A regime change, unlike a new government, alters the form of governance, eg from autocracy to democracy.
India and Sri Lanka have had only one regime type — democracy. Pakistan has used a dozen and may hold the world record for most such changes since 1947. Pakistan had unrigged democracy until 1951, then bureaucratic oligarchy until 1958, and then a presidential system until 1969. Pakistan then saw military rule until 1971, then unrigged democracy until 1977, then military rule until 1985 and then a hybrid system until 1988. Pakistan then had rigged democracy until 1999, then military rule till 2002 and then a hybrid system till 2008. Unrigged democracy then prevailed until 2018.
Many call the current era a third democratic transition. But I call it a reversal to the rigged ’90s politics.
Of these changes, five are crucial — 1951, 1977 and 2018 when unrigged democracy succumbed to fixed systems, and two when rigged systems gave way to broadly free polls (1971 and 2008). With the other changes during 1951-1971 and 1977-2008, the establishment still picked rulers.
Stable democracies and autocracies share a stable balance of power between their various power factions.
In states that see many government changes, eg Italy, no faction can assert itself over others for long. But where regime types often change, a deeper problem exists. Not only is there no stable balance of power, but some factions can rig rules often and change regime types to extend their hold. But no single person or faction rules for very long even so.
Generals Suharto, Tito and Franco ruled for decades. Uniformed but uninformed about statecraft, like their peers globally, they caused much damage.
The longest their peers have been able to (mis)rule Pakistan is 11 years. So both Pakistan’s democracies and autocracies don’t sustain.
With democracy, sages say misrule forces those in uniforms and robes to step in, and that it will sustain if politicians rule well. They give Turkey’s example. But I prefer that of Bangladesh, where democracy is stable despite abysmal elected rule.
Democratic struggles usually involve class (elites vs masses) or ethnicity (elite vs weak ones).
Pakistan’s and Bangladesh’s democratic struggles have seen both. West wing elites avoided polls before ’71 given a Bengali majority. But after Punjab assumed a majority, polls became more common.
Ethnicity still played a role in Bhutto’s removal by Zia. But the Punjab-heavy though Mohajir-led army removed Punjab’s son Sharif too.
Thus, class conflict seems more salient after ’71, but not of the classic elites vs masses type.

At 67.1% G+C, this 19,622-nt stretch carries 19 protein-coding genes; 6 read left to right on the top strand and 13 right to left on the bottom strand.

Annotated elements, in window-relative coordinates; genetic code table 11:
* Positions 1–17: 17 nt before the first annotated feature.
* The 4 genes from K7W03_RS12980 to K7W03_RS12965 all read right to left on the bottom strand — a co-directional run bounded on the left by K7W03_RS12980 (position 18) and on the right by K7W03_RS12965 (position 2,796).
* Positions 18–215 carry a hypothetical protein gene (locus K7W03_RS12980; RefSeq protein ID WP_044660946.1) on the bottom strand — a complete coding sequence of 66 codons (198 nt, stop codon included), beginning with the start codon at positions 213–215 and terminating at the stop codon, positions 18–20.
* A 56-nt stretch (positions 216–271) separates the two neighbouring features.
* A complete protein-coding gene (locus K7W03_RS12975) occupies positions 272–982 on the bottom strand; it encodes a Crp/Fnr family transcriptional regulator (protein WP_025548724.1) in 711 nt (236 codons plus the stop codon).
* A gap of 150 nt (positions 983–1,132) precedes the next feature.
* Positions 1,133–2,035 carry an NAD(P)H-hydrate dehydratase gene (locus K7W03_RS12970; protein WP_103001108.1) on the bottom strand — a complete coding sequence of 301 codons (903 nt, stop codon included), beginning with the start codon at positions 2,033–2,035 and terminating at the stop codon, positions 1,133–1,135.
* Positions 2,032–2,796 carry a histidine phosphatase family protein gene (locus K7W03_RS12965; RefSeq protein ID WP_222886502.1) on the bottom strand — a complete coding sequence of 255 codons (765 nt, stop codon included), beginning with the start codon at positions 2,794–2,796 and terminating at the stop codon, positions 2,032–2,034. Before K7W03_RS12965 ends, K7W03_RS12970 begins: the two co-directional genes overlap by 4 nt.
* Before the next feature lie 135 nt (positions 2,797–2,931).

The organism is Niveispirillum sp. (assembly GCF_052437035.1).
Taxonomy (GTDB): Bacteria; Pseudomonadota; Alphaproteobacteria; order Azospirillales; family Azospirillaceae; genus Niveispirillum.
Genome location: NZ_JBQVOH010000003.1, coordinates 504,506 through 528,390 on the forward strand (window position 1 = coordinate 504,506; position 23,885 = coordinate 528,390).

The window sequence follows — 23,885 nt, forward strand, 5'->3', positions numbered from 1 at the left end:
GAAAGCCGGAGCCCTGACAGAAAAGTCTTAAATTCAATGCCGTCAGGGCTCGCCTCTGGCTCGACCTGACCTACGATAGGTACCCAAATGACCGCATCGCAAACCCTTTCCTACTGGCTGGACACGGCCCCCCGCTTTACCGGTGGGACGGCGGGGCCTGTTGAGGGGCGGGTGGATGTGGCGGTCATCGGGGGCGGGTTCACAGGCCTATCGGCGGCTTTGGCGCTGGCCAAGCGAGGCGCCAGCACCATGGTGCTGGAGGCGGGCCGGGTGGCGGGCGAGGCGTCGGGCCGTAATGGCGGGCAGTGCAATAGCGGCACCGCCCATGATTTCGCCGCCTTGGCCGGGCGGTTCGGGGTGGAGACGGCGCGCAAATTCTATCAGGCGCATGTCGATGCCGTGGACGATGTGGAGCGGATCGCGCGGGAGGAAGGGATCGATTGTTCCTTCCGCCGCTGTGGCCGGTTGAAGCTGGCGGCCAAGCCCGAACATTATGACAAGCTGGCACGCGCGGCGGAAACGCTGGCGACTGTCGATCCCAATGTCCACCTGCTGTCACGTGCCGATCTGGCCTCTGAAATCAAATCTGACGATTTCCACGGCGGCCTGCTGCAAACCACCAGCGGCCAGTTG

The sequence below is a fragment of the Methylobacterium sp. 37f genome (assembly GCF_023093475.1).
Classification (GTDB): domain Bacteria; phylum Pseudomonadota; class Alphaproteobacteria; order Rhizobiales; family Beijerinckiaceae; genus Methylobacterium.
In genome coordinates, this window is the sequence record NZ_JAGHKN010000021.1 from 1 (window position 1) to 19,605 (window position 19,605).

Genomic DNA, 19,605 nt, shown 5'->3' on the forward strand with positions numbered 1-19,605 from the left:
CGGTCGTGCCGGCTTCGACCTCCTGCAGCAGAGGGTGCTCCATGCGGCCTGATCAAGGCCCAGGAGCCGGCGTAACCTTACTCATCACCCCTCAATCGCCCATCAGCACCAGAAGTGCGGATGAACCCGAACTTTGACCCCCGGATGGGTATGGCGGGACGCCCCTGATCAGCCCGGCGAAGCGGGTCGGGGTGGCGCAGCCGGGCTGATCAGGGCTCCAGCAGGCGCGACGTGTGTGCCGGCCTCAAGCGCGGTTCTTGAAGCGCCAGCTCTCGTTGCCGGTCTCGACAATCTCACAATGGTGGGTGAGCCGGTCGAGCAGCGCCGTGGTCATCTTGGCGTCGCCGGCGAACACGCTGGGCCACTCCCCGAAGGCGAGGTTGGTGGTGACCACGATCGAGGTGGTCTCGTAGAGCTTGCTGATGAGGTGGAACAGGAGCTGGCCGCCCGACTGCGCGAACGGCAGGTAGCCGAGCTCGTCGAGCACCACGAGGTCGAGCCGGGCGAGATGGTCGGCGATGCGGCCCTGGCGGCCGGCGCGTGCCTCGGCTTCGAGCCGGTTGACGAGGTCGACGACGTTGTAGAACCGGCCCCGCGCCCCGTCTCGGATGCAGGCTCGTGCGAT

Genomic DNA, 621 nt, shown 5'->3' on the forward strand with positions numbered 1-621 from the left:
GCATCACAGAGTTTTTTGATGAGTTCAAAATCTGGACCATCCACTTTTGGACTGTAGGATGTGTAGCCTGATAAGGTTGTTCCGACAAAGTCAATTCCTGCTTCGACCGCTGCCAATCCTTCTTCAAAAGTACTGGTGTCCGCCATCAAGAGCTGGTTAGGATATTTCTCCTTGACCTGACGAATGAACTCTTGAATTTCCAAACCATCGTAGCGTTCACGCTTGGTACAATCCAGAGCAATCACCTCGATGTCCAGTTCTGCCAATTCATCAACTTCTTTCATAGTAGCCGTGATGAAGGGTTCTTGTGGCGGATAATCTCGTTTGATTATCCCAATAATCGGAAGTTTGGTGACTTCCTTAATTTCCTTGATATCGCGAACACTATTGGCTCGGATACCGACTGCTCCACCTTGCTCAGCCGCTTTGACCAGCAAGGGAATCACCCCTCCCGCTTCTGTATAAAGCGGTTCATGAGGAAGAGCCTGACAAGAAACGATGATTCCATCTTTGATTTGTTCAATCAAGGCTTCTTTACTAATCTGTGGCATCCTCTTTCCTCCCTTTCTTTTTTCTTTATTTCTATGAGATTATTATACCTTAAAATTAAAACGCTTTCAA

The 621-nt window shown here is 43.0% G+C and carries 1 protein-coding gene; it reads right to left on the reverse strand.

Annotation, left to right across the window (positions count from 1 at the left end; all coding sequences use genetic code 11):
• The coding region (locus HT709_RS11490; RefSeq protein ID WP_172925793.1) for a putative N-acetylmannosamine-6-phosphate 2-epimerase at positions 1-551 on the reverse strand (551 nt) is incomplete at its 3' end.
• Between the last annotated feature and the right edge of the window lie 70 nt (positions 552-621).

In rich states, upper and middle classes share economic interests and unite against the poor. But in Pakistan’s, the wealth accumulation modes of the upper and middle classes conflict.
Upper-class elites don’t need merit and are seen to thrive more via sleaze. The middle classes thrive mostly on merit which isn’t accessible to all. The poor can’t attain merit.
So Pakistan’s class struggles oddly ally the rich and poor. Upper-class landowners (Bhuttos) and industrialists (Sharifs) co-opt the hapless poor via patronage, leaving middle classes grumpy with politics.
I prefer the rich-poor alliance, despite its obvious problems, over the middle class one given the latter’s naïve notions about politics. With upper-class wealth linked to the poor’s numbers, one would expect Pakistan’s middle class to be shut out politically. Yet, citing civilian misrule, it has ruled often through hard and soft coups via the strong institutional middle class wearing uniforms and robes. But its bigger misrule allows upper classes to return via fair polls.
The 2018 coup was soft and subtle, with robes and uniforms likely involved. Middle classes now rule the twin cities. This may produce regime stability. Yet, latent conflicts exist between institutional and private middle classes too that may erupt soon.
The near impossibility of anyone being able to rule Pakistan may undermine this regime too. The PTI faces a unique double jeopardy. Its top leaders are middle class but it has co-opted many traditional elites to win. Thus, it’s the only party that must perform the impossible task of satisfying both the woolly demands for rapid change of the merit-obsessed middle class and the patronage needs of traditional elites and their poor clients.
It’s almost damned if it does or doesn’t. If it tries reforms, it pleases middle classes but angers its traditional allies.
Since reforms will likely fail given entrenched elite power and the PTI’s low capacity, it may end up irking all.
If it doesn’t treat the current economic ills, it will create a meltdown. If it treats them it will still harm and irk all. It’s unfair on the PTI as PML-N created the mess. But some say it’s poetic justice and just penance for it for unseating the PML-N via dubious polls. So, political instability will likely persist.
By arrangement with Dawn